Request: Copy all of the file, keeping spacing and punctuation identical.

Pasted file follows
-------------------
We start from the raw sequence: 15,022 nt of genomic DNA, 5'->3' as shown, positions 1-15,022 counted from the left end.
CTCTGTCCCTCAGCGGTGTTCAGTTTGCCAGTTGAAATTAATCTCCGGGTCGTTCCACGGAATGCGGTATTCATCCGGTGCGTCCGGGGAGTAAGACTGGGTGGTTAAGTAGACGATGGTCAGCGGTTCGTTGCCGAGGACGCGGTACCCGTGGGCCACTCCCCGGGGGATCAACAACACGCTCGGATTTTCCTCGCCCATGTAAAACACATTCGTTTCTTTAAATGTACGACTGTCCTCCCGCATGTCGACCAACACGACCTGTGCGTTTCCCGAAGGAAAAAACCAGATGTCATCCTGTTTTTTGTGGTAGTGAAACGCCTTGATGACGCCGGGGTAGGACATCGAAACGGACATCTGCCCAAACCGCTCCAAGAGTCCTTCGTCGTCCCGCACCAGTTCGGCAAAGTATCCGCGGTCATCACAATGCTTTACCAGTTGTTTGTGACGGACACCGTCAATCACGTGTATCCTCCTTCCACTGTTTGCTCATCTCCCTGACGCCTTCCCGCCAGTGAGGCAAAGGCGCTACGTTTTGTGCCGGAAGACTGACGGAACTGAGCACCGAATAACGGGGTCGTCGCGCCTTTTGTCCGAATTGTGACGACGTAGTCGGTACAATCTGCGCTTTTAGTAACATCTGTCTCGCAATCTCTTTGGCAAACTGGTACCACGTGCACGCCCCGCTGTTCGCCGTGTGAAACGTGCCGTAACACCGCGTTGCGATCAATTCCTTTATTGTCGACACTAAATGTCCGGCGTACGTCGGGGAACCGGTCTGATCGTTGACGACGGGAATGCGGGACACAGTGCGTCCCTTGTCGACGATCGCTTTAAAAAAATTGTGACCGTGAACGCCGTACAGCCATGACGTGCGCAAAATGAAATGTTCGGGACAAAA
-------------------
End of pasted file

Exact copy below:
We start from the raw sequence: 15,022 nt of genomic DNA, 5'->3' as shown, positions 1-15,022 counted from the left end.
CTCTGTCCCTCAGCGGTGTTCAGTTTGCCAGTTGAAATTAATCTCCGGGTCGTTCCACGGAATGCGGTATTCATCCGGTGCGTCCGGGGAGTAAGACTGGGTGGTTAAGTAGACGATGGTCAGCGGTTCGTTGCCGAGGACGCGGTACCCGTGGGCCACTCCCCGGGGGATCAACAACACGCTCGGATTTTCCTCGCCCATGTAAAACACATTCGTTTCTTTAAATGTACGACTGTCCTCCCGCATGTCGACCAACACGACCTGTGCGTTTCCCGAAGGAAAAAACCAGATGTCATCCTGTTTTTTGTGGTAGTGAAACGCCTTGATGACGCCGGGGTAGGACATCGAAACGGACATCTGCCCAAACCGCTCCAAGAGTCCTTCGTCGTCCCGCACCAGTTCGGCAAAGTATCCGCGGTCATCACAATGCTTTACCAGTTGTTTGTGACGGACACCGTCAATCACGTGTATCCTCCTTCCACTGTTTGCTCATCTCCCTGACGCCTTCCCGCCAGTGAGGCAAAGGCGCTACGTTTTGTGCCGGAAGACTGACGGAACTGAGCACCGAATAACGGGGTCGTCGCGCCTTTTGTCCGAATTGTGACGACGTAGTCGGTACAATCTGCGCTTTTAGTAACATCTGTCTCGCAATCTCTTTGGCAAACTGGTACCACGTGCACGCCCCGCTGTTCGCCGTGTGAAACGTGCCGTAACACCGCGTTGCGATCAATTCCTTTATTGTCGACACTAAATGTCCGGCGTACGTCGGGGAACCGGTCTGATCGTTGACGACGGGAATGCGGGACACAGTGCGTCCCTTGTCGACGATCGCTTTAAAAAAATTGTGACCGTGAACGCCGTACAGCCATGACGTGCGCAAAATGAAATGTTCGGGACAAAA